Even though fewer people use broadband, they make up more than half the time spent surfing the Internet for the first time ever, according to a new report from Nielsen//Netratings
A January survey by the Milpitas, Calif.-based metrics site found broadband surfers logged 1.19 billion hours, accounting for 51 percent of the 2.3 billion hours spent online during the month. That blows last year’s numbers out of the water if you consider at the time broadband users spent 727 million hours online, accounting for 38 percent of the total time spent online.
For their dial-up counterparts, Nielsen//Netratings found narrowband users spent less time: 1.14 billion hours online this year compared to 1.18 billion last year.
Dial-up is still the king of all Internet access, with some 82.0 million people logging on from home this year. But that number has slipped 6 percent from last year when 87.0 million people connected through their phone lines.
On the other side, the number of people jumping on the broadband-wagon is growing. Nearly 21.9 million surfers at-home accessed the Internet via broadband connection in January, skyrocketing 67 percent. That accounts for 21 percent of the total online population at-home.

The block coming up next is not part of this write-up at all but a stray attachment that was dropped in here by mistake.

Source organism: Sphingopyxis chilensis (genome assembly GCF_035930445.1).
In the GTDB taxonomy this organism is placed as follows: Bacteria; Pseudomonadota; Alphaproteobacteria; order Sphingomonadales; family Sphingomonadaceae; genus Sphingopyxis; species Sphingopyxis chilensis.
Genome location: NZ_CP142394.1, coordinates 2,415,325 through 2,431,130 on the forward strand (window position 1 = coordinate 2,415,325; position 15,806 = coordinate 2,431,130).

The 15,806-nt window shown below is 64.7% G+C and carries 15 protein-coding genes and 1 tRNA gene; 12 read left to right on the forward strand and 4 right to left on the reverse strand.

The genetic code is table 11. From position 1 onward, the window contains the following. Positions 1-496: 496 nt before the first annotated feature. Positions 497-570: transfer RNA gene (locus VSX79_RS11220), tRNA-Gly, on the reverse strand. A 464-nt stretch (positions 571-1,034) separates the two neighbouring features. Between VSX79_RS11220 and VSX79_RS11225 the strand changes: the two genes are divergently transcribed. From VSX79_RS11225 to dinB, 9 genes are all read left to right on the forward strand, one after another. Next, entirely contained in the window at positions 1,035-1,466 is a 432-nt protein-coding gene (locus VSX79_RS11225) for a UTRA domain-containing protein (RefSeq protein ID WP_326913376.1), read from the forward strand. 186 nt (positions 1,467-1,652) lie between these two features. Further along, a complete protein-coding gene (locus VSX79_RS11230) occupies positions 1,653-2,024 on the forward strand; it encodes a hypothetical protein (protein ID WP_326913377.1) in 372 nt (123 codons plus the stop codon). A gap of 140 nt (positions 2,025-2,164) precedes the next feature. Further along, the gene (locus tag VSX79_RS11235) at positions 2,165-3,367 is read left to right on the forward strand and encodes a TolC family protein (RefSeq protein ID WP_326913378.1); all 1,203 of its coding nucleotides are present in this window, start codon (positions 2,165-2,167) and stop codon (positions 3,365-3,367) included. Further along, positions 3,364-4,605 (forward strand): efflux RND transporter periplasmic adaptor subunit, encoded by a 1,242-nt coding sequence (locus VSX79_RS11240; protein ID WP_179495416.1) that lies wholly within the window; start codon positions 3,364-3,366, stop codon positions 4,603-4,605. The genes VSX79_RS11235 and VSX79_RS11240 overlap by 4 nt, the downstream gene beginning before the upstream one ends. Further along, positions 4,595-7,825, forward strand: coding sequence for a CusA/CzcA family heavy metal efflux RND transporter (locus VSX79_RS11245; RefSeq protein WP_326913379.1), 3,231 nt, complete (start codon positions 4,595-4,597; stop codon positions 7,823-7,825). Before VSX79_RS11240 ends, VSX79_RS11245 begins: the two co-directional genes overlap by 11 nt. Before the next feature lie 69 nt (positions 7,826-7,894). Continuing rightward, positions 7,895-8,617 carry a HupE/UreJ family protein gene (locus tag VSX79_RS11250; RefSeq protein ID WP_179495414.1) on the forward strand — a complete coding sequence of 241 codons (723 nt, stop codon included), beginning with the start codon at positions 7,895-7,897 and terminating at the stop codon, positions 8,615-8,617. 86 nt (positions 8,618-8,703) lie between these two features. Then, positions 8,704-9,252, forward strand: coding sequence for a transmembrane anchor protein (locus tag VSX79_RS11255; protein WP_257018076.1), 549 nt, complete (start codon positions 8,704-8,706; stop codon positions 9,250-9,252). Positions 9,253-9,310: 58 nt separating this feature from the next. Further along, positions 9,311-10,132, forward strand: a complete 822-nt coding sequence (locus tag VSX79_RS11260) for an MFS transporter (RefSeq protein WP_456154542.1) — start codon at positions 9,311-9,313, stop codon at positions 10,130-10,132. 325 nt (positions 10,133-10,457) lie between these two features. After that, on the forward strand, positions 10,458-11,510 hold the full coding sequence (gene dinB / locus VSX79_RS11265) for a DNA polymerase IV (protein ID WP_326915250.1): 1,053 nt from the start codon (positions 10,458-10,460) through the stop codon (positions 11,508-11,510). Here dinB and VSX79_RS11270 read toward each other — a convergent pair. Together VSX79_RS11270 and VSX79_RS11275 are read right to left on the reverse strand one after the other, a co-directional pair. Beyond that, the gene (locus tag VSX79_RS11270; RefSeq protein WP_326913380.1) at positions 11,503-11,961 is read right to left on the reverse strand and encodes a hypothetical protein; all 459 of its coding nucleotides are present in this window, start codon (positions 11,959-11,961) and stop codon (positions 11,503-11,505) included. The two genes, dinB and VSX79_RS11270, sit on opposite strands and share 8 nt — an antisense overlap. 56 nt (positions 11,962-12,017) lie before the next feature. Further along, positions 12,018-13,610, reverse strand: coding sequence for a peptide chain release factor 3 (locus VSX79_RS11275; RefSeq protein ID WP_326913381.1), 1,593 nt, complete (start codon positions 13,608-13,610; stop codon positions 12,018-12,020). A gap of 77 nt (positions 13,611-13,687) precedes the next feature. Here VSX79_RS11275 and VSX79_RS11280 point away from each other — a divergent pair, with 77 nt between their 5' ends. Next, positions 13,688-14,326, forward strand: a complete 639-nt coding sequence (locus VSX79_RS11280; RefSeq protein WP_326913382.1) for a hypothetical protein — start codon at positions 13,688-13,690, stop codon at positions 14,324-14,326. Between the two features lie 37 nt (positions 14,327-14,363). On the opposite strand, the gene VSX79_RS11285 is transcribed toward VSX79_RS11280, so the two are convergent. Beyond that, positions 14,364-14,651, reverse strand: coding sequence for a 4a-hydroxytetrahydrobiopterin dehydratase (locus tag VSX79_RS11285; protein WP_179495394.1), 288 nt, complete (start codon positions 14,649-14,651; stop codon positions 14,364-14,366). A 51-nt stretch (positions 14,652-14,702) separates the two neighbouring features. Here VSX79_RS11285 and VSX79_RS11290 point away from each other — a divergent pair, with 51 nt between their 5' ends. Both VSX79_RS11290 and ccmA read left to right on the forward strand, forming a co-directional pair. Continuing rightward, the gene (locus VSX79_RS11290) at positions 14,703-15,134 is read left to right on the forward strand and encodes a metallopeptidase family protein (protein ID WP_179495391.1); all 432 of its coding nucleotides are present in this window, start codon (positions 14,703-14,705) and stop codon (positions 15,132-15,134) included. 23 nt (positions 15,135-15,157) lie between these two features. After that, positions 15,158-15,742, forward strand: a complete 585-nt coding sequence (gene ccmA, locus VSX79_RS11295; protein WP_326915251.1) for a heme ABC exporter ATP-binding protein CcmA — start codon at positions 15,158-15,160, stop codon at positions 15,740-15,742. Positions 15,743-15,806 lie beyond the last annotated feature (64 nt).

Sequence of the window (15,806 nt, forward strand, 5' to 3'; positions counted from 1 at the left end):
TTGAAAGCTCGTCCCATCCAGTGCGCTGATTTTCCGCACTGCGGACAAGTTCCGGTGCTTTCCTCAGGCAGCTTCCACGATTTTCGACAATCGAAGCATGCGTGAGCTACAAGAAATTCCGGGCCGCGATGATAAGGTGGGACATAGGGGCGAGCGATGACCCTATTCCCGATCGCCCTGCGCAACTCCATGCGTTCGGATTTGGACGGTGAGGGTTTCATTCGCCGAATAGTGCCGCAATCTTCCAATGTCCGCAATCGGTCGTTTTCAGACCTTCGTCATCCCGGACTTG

During the same time period, the at-work broadband population jumped 42 percent to 25.5 million office workers, as compared to 18 million the year prior, reaching 63 percent of the Internet office population.
Analysts say the report is a validation of broadband’s existence and encouraging future.
“Broadband usage has hit mainstream, with time spent online by broadband surfers surpassing the critical 50 percent benchmark,” says NetRatings senior Internet media analyst Jarvis Mak. “Increasingly, online business models will be built and marketed with the broadband surfer in mind. The growth and development of broadband will create a more interactive and robust online experience, impacting e-commerce, streaming media and overall Internet content.”